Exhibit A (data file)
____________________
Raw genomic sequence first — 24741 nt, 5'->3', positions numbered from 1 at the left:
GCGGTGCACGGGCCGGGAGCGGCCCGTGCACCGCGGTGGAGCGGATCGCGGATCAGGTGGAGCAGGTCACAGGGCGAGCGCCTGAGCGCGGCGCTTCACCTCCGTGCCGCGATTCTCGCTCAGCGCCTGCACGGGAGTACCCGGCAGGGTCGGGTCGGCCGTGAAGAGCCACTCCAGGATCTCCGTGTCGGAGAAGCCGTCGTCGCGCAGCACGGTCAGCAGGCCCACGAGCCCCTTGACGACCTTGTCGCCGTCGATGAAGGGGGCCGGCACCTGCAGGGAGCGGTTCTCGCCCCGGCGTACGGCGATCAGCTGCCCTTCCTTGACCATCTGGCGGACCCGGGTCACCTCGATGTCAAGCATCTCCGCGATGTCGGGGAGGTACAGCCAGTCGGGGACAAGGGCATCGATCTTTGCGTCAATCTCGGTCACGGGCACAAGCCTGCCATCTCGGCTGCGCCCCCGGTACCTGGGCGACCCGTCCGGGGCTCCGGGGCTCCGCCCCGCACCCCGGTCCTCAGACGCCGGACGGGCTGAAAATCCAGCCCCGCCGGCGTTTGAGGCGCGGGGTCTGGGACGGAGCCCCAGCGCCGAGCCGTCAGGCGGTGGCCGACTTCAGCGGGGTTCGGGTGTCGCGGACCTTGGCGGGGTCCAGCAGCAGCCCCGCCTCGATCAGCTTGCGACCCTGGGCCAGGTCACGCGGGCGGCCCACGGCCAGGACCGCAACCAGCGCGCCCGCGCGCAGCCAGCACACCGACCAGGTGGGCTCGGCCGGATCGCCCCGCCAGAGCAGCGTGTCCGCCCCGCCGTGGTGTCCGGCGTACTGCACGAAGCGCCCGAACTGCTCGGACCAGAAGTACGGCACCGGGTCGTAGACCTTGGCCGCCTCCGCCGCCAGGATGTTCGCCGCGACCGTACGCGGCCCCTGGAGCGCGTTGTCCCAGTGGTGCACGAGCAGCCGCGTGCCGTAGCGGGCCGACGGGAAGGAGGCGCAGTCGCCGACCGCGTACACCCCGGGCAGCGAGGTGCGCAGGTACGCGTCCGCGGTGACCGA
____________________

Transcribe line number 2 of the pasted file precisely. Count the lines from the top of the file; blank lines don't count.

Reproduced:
GCGGTGCACGGGCCGGGAGCGGCCCGTGCACCGCGGTGGAGCGGATCGCGGATCAGGTGGAGCAGGTCACAGGGCGAGCGCCTGAGCGCGGCGCTTCACCTCCGTGCCGCGATTCTCGCTCAGCGCCTGCACGGGAGTACCCGGCAGGGTCGGGTCGGCCGTGAAGAGCCACTCCAGGATCTCCGTGTCGGAGAAGCCGTCGTCGCGCAGCACGGTCAGCAGGCCCACGAGCCCCTTGACGACCTTGTCGCCGTCGATGAAGGGGGCCGGCACCTGCAGGGAGCGGTTCTCGCCCCGGCGTACGGCGATCAGCTGCCCTTCCTTGACCATCTGGCGGACCCGGGTCACCTCGATGTCAAGCATCTCCGCGATGTCGGGGAGGTACAGCCAGTCGGGGACAAGGGCATCGATCTTTGCGTCAATCTCGGTCACGGGCACAAGCCTGCCATCTCGGCTGCGCCCCCGGTACCTGGGCGACCCGTCCGGGGCTCCGGGGCTCCGCCCCGCACCCCGGTCCTCAGACGCCGGACGGGCTGAAAATCCAGCCCCGCCGGCGTTTGAGGCGCGGGGTCTGGGACGGAGCCCCAGCGCCGAGCCGTCAGGCGGTGGCCGACTTCAGCGGGGTTCGGGTGTCGCGGACCTTGGCGGGGTCCAGCAGCAGCCCCGCCTCGATCAGCTTGCGACCCTGGGCCAGGTCACGCGGGCGGCCCACGGCCAGGACCGCAACCAGCGCGCCCGCGCGCAGCCAGCACACCGACCAGGTGGGCTCGGCCGGATCGCCCCGCCAGAGCAGCGTGTCCGCCCCGCCGTGGTGTCCGGCGTACTGCACGAAGCGCCCGAACTGCTCGGACCAGAAGTACGGCACCGGGTCGTAGACCTTGGCCGCCTCCGCCGCCAGGATGTTCGCCGCGACCGTACGCGGCCCCTGGAGCGCGTTGTCCCAGTGGTGCACGAGCAGCCGCGTGCCGTAGCGGGCCGACGGGAAGGAGGCGCAGTCGCCGACCGCGTACACCCCGGGCAGCGAGGTGCGCAGGTACGCGTCCGCGGTGACCGA